The folks at Context Discovery have long been developing products that use their Summarizer engine to analyze text syntactically, pull out keywords and present related sentences under each keyword. Their different products vary by source and output form. Three of these are the latest addition to Mind-Mapping.Org, and the last in the series I’ve been doing on products that use mind maps to deliver fixed content derived from analysis of web pages or other documents.
The output of Context Discovery products can be text oriented, a word cloud or laid out graphically as mind maps. I’m reviewing just the product variations that make mapped presentations because the others fall outside the scope of Mind-Mapping.Org.
The first is WebSummarizer, which works in a browser. Here’s an example of its output, using one of its modules called Wikipedia Visual Knowledge Map:
You view the map initially in the browser, but you can export the analysis it produces to HTML, Rich Text Format (tree view only), MindManager, XMind, iThoughts and MindGenius formats. You need an account to use most export options. WebSummarizer has several choices of input source and four modules, accessed by tabs along the top of the working area. All those source and output options are a bit much to take in, so let’s go visual* for a clearer view:
So for input, you can have a web page URL, a block of your own text that you paste in, a file (PDF, Word, TXT and others) and a chosen topic from Wikipedia.
The example map shown earlier was from the Wikipedia Visual Knowledge Map module. This draws on a database of 3 million summarized Wikipedia pages. The other two Wikipedia modules let you see a summaries map focused on a single Wikipedia page for your chosen topic – Summarize Wikipedia article – or a map to show summaries from the most relevant Wikipedia articles related to your topic – Wikipedia Knowledge Base.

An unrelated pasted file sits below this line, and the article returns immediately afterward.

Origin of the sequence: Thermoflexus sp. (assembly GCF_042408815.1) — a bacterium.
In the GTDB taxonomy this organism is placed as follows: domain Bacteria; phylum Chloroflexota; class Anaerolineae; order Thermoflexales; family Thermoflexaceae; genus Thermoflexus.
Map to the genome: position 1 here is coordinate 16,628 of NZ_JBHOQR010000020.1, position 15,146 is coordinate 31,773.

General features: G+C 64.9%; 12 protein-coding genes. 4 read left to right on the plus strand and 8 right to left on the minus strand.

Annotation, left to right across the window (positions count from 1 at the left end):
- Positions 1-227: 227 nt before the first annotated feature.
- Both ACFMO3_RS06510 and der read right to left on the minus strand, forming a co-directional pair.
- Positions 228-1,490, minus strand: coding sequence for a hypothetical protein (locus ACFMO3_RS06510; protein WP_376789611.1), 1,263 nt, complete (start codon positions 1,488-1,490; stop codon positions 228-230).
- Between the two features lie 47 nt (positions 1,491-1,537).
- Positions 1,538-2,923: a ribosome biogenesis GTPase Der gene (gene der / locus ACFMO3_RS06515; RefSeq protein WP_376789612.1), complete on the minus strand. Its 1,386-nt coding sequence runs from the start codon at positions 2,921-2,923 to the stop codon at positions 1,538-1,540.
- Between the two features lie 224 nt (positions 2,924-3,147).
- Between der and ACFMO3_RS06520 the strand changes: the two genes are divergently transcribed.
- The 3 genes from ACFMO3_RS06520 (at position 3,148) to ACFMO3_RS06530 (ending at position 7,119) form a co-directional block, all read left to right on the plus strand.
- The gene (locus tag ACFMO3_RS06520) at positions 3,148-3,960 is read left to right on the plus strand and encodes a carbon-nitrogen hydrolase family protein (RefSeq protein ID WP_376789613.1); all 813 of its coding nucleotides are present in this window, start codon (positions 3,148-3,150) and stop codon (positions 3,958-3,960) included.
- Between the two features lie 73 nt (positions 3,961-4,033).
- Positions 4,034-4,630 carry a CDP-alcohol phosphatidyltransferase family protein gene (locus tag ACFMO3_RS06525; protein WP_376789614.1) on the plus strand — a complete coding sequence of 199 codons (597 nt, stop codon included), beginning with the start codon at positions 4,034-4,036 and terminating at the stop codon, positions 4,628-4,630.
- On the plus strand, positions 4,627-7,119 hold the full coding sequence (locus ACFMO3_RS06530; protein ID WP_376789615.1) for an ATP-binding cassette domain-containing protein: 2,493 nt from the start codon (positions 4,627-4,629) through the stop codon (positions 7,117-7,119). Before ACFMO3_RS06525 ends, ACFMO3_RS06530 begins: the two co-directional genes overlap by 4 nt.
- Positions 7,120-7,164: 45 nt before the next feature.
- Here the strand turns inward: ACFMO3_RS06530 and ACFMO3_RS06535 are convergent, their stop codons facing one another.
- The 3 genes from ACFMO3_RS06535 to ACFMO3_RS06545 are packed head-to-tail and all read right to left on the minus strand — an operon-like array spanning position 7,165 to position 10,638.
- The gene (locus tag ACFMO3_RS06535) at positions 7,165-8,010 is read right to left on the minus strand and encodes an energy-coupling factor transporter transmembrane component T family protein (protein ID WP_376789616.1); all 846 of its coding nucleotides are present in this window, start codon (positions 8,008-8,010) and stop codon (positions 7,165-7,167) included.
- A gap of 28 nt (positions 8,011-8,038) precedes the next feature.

The second product with mapped output is XmindSummarizer – an add-in for Xmind. This is actually produced by a partner organization of Context Discovery, specializing in Xmind add-ons.
With this, you select a topic in an Xmind mind map, and click on the ‘Summarize by topic’ button. Then it will either map the keywords determined from the Wikipedia entry if there is one, or if the topic includes a full URL, it will visit that page and summarize that by keywords. Summaries can be created from web pages in English, German, French and Spanish with the language being detected automatically. There are hints that the languages covered may be extended to Japanese, Korean and Chinese.
Within Xmind, under Edit > Preferences there is a new entry: Smart Extensions > Summarizer that sets out the customization options. The most important of these is to specify the language for word definitions from Wikipedia. At present you can choose from the same four mentioned above.
My experience suggests that XmindSummarizer is product that has not yet reached maturity. For example, ‘Undo’ does not work; and I have used this with about ten topics, of which two failed to produce results. The first caused a hang but was fixed when I reported it and now works. I just found and reported the second, for the topic ‘Water’ which produced no results. WebSummarizer pulls in a comprehensive summary for ‘Water’ as you can see from the example at the beginning of this post. As both draw on the same Wikipedia database, I was surprised that ‘Water’ came up blank in XmindSummarizer.
There is another product: Context Organizer Personal, but I understand this to be a legacy product for the desktop. For this, you choose at installation time whether to configure the Web, Office or MindManager option. Only the last of these produces graphic output and this option only works up to MindManager v.9 and it is being phased out, though still supported for existing users. I’ll pass over this, but felt it was worth letting you know where it fits in Context Discovery’s product list.
You need to try these to see if they fit your needs. Myself, I find that I get more out of the task of reading a document and mapping it out, than I do when passing it to software to do the job for me. You may get a different result. You can try WebSummarizer on a 14-day free trial basis or go to the demo pages to try fixed topics.
* In case anyone asks about the tool I used to make the inputs and outputs diagram, I’ll anticipate the question: It was made with ASCiiFLOW and Ditaa – I came across Vic’s review of these while browsing his old posts, and thought this would be a good opportunity to use it for real.